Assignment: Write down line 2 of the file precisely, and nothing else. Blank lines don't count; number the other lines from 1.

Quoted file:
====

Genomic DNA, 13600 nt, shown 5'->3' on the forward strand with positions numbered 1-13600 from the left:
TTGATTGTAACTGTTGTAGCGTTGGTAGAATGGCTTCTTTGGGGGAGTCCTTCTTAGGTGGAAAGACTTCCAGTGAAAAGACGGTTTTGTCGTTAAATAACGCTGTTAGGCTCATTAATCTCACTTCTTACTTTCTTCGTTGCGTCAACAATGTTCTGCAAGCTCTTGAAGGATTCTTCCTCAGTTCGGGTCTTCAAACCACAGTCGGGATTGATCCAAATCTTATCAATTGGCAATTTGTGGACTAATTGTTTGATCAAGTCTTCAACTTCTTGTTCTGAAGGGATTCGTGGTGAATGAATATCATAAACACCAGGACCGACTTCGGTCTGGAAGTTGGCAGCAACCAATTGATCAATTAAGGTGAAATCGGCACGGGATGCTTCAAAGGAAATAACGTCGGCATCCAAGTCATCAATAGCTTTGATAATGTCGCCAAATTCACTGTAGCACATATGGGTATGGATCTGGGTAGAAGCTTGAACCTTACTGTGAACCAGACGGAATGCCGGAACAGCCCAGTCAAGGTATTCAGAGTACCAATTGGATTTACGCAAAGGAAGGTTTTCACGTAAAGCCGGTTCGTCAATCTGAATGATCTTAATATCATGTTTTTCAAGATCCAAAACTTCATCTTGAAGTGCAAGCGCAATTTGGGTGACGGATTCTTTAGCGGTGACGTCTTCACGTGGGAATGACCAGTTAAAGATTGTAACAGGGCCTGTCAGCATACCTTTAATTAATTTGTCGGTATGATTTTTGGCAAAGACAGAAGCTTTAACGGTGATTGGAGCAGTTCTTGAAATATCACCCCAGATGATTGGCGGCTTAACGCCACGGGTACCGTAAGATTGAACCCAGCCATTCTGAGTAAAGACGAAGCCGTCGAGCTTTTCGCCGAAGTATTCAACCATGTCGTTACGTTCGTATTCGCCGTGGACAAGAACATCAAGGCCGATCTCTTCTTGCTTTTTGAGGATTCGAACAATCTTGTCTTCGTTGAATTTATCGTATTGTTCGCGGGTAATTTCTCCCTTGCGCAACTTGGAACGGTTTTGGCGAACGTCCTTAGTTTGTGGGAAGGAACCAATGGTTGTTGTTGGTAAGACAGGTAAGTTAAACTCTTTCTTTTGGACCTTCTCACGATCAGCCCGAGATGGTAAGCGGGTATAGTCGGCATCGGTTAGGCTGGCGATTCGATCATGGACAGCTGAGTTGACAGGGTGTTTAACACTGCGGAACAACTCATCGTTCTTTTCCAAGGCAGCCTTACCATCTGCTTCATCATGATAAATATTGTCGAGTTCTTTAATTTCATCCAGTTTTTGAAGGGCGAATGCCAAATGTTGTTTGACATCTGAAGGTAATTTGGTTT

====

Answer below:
TTGATTGTAACTGTTGTAGCGTTGGTAGAATGGCTTCTTTGGGGGAGTCCTTCTTAGGTGGAAAGACTTCCAGTGAAAAGACGGTTTTGTCGTTAAATAACGCTGTTAGGCTCATTAATCTCACTTCTTACTTTCTTCGTTGCGTCAACAATGTTCTGCAAGCTCTTGAAGGATTCTTCCTCAGTTCGGGTCTTCAAACCACAGTCGGGATTGATCCAAATCTTATCAATTGGCAATTTGTGGACTAATTGTTTGATCAAGTCTTCAACTTCTTGTTCTGAAGGGATTCGTGGTGAATGAATATCATAAACACCAGGACCGACTTCGGTCTGGAAGTTGGCAGCAACCAATTGATCAATTAAGGTGAAATCGGCACGGGATGCTTCAAAGGAAATAACGTCGGCATCCAAGTCATCAATAGCTTTGATAATGTCGCCAAATTCACTGTAGCACATATGGGTATGGATCTGGGTAGAAGCTTGAACCTTACTGTGAACCAGACGGAATGCCGGAACAGCCCAGTCAAGGTATTCAGAGTACCAATTGGATTTACGCAAAGGAAGGTTTTCACGTAAAGCCGGTTCGTCAATCTGAATGATCTTAATATCATGTTTTTCAAGATCCAAAACTTCATCTTGAAGTGCAAGCGCAATTTGGGTGACGGATTCTTTAGCGGTGACGTCTTCACGTGGGAATGACCAGTTAAAGATTGTAACAGGGCCTGTCAGCATACCTTTAATTAATTTGTCGGTATGATTTTTGGCAAAGACAGAAGCTTTAACGGTGATTGGAGCAGTTCTTGAAATATCACCCCAGATGATTGGCGGCTTAACGCCACGGGTACCGTAAGATTGAACCCAGCCATTCTGAGTAAAGACGAAGCCGTCGAGCTTTTCGCCGAAGTATTCAACCATGTCGTTACGTTCGTATTCGCCGTGGACAAGAACATCAAGGCCGATCTCTTCTTGCTTTTTGAGGATTCGAACAATCTTGTCTTCGTTGAATTTATCGTATTGTTCGCGGGTAATTTCTCCCTTGCGCAACTTGGAACGGTTTTGGCGAACGTCCTTAGTTTGTGGGAAGGAACCAATGGTTGTTGTTGGTAAGACAGGTAAGTTAAACTCTTTCTTTTGGACCTTCTCACGATCAGCCCGAGATGGTAAGCGGGTATAGTCGGCATCGGTTAGGCTGGCGATTCGATCATGGACAGCTGAGTTGACAGGGTGTTTAACACTGCGGAACAACTCATCGTTCTTTTCCAAGGCAGCCTTACCATCTGCTTCATCATGATAAATATTGTCGAGTTCTTTAATTTCATCCAGTTTTTGAAGGGCGAATGCCAAATGTTGTTTGACATCTGAAGGTAATTTGGTTT